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When I was 24, I entered into my third year of teaching. I was bright-eyed, optimistic, and excited to start out a new role that combined administration with teaching middle-school math. I felt in control of my career and my job. But about six months in, an awkward encounter left me wondering whether that sense of control was indeed as real as I thought it to be.
While closing up my classroom one afternoon, the father of a student casually strolled up to me. I turned to greet him, assuming he had a question about his son’s performance in my class. But instead of asking me anything of that nature, he said:
You know, Ms. Madda, those heels you’re wearing today are really sexy. Some of the other fathers and I were talking about it earlier. You should wear them more often. We’d love that.
Up until that point, I had never dealt with something of that nature in a professional setting, something so overt, something that made me feel like an object rather than a professional. And the worst part? Every time I looked at his son in my classroom from then on, I was reminded of that incident.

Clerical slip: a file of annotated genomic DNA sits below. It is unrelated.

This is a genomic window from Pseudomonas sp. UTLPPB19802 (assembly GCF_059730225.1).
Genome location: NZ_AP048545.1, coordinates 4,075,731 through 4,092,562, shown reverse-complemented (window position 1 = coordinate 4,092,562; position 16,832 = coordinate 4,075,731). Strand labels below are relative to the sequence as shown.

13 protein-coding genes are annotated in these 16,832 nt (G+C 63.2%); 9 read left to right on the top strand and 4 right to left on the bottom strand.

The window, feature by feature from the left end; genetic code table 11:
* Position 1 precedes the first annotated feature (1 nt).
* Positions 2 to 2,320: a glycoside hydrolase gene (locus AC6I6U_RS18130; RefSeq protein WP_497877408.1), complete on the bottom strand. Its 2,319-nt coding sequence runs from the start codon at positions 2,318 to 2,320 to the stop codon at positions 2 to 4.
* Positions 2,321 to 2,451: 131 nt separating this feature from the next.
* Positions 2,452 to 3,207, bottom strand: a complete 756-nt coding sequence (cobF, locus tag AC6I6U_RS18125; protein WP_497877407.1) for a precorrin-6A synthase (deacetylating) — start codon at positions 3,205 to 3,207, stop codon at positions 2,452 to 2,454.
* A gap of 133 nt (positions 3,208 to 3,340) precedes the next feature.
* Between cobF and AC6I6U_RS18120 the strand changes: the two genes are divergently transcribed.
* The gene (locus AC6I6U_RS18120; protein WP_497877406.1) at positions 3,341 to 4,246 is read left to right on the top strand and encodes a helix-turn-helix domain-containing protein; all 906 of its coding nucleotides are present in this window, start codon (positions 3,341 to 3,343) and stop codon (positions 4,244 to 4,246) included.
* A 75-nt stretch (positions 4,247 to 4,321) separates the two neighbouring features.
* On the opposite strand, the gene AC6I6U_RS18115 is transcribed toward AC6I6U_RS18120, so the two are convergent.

As a young educator, I was unsure of what to do. I was scared to bring the matter to our administration—this father was on the school board. I didn’t tell other teachers about it, perhaps out of shame. One thing is for sure, however—it was the last time I ever wore those shoes to work.
And now, having watched the #MeToo movement unfold over the past year within the arts community, I find myself asking, “Is the education industry really all that different?”
Read more about sexual harassment in the education system by Mary Jo Madda at EdSurge